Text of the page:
Since predictions usually do not work, I do no do them … But, here are some thoughts about what might happen, or not …
I start by referencing the title of a memo,
which might serve as a quote just as well:
You Can’t Predict. You Can Prepare.
Energy markets will be interesting in 2022 as a topic. I am reasonable certain of that. Please realize here how broad this non-prediction is. The word ‘interesting’ does not explcitly call for high or low returns during 2022, neither does ‘energy’ precisely defines oil, LNG or (Russian) gas, uranium or electricity prices as the investment theme. Interesting might merely mean that there will be many headlines. If you are searching4more interesting / isightful headlines, I urge you to look past the mainstream media or at least not only consuming mainstream media. There is a ton of other, often conflicting news out there. Not necessarily always right per se, but at least it opens the possibility for discussions, ideally based on facts and logic. Unfortunately, such discussions become a rarity nowadays, it seems. Watching Prof. Sinn’s lectures Energiewende ins Nichts address Germany’s unrealistic energy transition, i.e. non-sufficient energy from wind and solar during the winter months. As always in serious science, you can come to other conclusions, but I have more the impression that his results were politically unwelcome (like his Target2 topic) and thus political discussion was and still is largely unwelcome. But it is essential to honestly approach concepts and research if they are suitable to tackle climate change, IMHO.
- I started the year with a rather high exposure (11.6%) to energy.
Cyclicals and all things supply-chain-related will be interesting as well. The current events* in Kazakhstan might be a good reminder that investing in a commodity and its miner give you both exposure to the former, but the return profiles/distributions are not the same (here: KAP LI <> Uranium).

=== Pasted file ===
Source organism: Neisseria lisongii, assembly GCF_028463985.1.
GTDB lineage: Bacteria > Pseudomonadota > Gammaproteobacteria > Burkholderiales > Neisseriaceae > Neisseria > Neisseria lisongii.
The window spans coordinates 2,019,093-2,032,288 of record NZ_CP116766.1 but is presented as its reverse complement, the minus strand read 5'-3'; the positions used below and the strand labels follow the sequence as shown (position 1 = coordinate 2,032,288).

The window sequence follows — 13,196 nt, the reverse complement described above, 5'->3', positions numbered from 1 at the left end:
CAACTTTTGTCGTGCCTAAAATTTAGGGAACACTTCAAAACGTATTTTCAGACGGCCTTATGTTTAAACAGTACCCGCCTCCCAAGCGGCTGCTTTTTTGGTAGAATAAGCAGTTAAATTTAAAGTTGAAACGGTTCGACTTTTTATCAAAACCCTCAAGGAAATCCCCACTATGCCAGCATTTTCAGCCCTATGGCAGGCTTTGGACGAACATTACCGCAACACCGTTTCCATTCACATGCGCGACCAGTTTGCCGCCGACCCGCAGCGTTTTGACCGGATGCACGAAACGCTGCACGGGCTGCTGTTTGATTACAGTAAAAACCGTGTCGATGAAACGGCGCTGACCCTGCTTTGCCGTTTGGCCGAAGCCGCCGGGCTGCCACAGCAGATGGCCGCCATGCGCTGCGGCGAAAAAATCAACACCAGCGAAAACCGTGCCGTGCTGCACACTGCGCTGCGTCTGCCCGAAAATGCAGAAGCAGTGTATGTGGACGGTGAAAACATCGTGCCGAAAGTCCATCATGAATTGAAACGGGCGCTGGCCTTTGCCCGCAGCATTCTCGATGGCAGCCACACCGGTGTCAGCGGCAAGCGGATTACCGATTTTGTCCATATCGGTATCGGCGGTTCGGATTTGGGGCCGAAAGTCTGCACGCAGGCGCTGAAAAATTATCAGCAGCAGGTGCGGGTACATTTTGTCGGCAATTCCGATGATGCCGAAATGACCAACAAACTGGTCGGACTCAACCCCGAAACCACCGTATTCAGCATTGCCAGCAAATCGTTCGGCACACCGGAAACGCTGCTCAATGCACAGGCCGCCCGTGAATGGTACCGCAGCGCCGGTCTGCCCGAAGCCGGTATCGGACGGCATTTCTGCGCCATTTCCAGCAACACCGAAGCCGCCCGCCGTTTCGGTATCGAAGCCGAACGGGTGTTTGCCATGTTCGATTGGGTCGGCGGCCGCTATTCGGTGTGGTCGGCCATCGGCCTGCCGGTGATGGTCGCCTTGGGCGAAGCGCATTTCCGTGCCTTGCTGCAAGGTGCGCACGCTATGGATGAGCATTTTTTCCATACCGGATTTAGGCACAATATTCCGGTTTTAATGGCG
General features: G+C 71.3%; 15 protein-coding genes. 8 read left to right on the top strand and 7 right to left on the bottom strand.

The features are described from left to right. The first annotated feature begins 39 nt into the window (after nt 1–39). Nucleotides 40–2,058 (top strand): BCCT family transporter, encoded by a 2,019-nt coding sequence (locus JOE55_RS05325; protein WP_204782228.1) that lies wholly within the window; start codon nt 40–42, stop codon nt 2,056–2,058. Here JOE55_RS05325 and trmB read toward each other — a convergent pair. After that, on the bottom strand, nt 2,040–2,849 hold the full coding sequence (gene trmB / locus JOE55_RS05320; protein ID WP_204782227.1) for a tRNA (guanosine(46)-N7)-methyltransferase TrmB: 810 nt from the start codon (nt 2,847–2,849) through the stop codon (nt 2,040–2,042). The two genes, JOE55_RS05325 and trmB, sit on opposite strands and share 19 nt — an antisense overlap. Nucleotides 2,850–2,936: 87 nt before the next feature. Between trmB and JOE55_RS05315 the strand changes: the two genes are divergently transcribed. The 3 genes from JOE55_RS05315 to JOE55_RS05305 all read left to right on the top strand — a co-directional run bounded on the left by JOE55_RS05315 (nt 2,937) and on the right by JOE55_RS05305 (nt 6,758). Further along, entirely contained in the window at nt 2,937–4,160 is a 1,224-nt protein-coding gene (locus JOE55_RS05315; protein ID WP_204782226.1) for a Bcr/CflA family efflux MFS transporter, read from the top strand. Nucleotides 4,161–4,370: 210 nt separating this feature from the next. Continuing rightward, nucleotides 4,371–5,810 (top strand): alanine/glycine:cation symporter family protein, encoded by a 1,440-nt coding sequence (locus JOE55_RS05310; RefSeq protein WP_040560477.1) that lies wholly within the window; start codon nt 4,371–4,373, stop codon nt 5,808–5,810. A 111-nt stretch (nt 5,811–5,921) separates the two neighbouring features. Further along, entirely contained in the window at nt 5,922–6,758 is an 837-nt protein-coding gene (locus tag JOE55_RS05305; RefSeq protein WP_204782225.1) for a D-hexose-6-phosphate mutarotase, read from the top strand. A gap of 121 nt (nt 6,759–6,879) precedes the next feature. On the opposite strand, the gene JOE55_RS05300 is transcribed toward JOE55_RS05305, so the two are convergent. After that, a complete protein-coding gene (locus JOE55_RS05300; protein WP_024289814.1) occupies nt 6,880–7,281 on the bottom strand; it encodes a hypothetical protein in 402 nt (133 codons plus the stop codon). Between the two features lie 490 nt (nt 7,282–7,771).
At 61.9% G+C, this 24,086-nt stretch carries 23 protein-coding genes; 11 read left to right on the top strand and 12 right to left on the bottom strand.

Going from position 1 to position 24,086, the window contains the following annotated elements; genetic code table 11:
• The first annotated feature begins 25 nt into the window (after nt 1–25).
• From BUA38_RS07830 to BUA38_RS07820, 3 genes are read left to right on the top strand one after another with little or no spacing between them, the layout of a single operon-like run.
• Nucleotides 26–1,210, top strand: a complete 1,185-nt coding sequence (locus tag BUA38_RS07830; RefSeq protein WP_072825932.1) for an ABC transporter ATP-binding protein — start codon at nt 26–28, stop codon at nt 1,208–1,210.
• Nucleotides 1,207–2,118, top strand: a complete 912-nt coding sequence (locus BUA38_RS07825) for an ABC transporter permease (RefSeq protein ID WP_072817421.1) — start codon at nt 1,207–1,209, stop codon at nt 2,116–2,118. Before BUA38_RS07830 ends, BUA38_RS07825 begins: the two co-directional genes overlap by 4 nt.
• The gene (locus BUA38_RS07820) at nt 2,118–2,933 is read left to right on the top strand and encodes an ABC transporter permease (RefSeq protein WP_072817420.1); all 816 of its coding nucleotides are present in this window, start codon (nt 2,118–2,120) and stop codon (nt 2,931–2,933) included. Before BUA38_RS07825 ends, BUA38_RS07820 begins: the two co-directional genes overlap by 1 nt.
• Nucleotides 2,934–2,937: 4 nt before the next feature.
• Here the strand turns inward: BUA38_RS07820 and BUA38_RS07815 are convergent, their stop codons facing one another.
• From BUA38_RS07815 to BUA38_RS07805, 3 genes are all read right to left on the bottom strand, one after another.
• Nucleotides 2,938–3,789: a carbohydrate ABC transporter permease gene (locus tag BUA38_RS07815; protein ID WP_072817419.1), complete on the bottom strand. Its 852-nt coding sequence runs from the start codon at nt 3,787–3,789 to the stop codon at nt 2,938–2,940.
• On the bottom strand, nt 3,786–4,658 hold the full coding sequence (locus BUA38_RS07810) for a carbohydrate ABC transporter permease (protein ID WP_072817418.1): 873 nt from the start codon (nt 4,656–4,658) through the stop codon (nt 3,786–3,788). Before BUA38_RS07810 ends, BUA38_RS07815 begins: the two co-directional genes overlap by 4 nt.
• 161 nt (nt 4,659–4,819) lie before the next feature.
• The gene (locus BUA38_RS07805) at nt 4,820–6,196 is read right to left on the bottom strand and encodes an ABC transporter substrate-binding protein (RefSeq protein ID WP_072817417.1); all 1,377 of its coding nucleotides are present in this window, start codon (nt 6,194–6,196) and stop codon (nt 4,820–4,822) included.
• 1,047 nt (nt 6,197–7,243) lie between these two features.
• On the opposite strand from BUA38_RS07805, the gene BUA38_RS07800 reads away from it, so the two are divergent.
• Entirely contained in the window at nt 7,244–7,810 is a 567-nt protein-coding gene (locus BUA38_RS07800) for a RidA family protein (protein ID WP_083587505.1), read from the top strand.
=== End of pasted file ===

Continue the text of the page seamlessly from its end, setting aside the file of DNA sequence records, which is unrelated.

- My small position in Zim shipping (ZIM US) is very much supply-chain related.
Crashing markets in 2022 has something going for it. Markets gave us a very strong performance in the last few years, so a downturn might be natural. They also rallied a lot after March 2020, but covid is still a thing! I think there are some segments in the market with extremly streched valuations and in aggregate it appears unlikely that growth and profitability expectations will be met. More precise: I believe most investors in those names do not have any fundamental expectations at all for things like sales/margins/capex, but purely (did) buy on the notion of they have great products or the stock did rose in the past — and who can blame them? The strategy worked perfectly fine for a long time! So, I think it is likely that some market segments might see a crash in 2022.
- I feel comfortable with my Flow Traders position (6.6%).
Lagging perforamce. There will be many people, investors, speculators and fintwit accounts that will not only post but actually have a much better performance for 2022 than me (and probabaly you – purely statistically speaking).
Politics will continue to be a big driver. Might be demonstrations or uproar (Kazakhstan1). Chinese political decisions could act as the prime example, and what if the West would follow its steps and truly hinder big tech’s growth. Import-/ export rules, esp. in the energy sector (Indonesia). The EU could start various programs to drive its ESG agenda and/or funding south European states even more indepted than others – of course each and every program will have a nice name and acronym. What about H-TONE. If you think a match with Hidden Tax On Northern Europeans is a pure coincidence, then think again! This might even be the perfect possibility to hike rates. We (citizens in Northern Euro countries) can just make up for it with other nice sounding transfer scemes sponsoring south European living styles, including lower entry-ages into the living as pensioneers. This view cannot be easily argued away.